While organizations have downplayed perks recently as they look to cut costs, they have also needed to look at different ways to produce strong employee engagement that better aligns to rising employee needs.3 Modern organizations are increasingly focusing on providing positive experiences to employees, such as giving them mental health days, unlimited paid time off, wellness programs and childcare services.
Organizations with a strong company culture and a deep interest in worker well-being are likely to focus on creating a positive employee experience in the workplace. By creating a great employee experience, organizations and their human resources (HR) department should expect improved employee engagement.
There is a direct link between heightened employee experience and business performance. McKinsey research found workers that reported a positive employee experience had 16x the engagement level and nearly 8x the likelihood of staying at the organization than those with a negative experience.4
HR teams and HR leaders have long prioritized employee experience strategy, but they have the backing of their executives more than ever. Smart business leaders understand that employees are the foundation of their company and often the source of their competitive advantage.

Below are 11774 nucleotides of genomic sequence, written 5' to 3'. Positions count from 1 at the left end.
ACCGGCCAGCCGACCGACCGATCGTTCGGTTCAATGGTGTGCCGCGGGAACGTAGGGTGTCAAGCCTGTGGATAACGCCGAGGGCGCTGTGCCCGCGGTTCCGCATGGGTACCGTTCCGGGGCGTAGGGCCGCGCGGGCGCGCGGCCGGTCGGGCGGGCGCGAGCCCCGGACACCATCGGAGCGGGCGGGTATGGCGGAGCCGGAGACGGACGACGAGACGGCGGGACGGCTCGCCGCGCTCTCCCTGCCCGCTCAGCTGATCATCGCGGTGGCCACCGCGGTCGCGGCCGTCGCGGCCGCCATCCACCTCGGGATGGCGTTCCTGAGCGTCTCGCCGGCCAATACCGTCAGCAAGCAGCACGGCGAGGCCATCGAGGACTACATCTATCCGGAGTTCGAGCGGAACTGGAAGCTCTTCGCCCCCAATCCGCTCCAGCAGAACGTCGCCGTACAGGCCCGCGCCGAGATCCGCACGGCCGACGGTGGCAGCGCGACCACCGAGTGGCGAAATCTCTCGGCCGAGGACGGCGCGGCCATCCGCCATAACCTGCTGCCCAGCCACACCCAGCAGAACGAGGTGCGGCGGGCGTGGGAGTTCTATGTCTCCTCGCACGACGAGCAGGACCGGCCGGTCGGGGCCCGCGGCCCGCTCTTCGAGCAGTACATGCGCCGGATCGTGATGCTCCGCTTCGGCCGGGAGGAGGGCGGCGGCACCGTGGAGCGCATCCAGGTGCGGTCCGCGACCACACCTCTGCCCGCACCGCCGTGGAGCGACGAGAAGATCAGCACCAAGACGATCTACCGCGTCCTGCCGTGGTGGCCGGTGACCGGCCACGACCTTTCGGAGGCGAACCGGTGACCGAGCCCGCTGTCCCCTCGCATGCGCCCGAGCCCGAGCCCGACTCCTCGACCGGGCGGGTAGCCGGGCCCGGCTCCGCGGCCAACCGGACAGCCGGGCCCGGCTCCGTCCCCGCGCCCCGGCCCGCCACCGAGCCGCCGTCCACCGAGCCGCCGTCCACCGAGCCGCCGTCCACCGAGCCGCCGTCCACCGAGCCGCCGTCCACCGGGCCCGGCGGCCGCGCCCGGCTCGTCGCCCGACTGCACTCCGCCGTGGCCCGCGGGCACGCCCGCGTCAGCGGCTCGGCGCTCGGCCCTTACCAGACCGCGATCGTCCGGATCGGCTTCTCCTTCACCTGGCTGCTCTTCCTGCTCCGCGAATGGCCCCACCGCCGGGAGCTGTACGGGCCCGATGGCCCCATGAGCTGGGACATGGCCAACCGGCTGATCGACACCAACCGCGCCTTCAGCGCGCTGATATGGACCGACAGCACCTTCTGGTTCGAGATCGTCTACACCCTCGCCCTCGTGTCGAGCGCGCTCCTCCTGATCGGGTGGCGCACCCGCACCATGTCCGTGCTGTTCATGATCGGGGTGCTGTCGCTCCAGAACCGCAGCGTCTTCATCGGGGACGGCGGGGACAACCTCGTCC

The advent of authentic leadership means that organizations are more focused than ever on serving their employees, instead of asking their employees to serve the organization. Inverting this traditional approach makes the employees feel more a part of the organization’s strategy and success. And those executives know that employees can have a significant impact on business outcomes.
Employees are increasingly open to leaving organizations that do not provide what they need. Catering to employee needs, a core component of a positive employee experience, is a great way to help ensure that employees are happy and remain at the organization.
Organizations cannot afford to lose employees, especially top talent, because they did not listen to them or provide the right tools. While estimates vary, Gallup has put the cost of replacing an employee from 50% to 200% of the employee's annual salary.5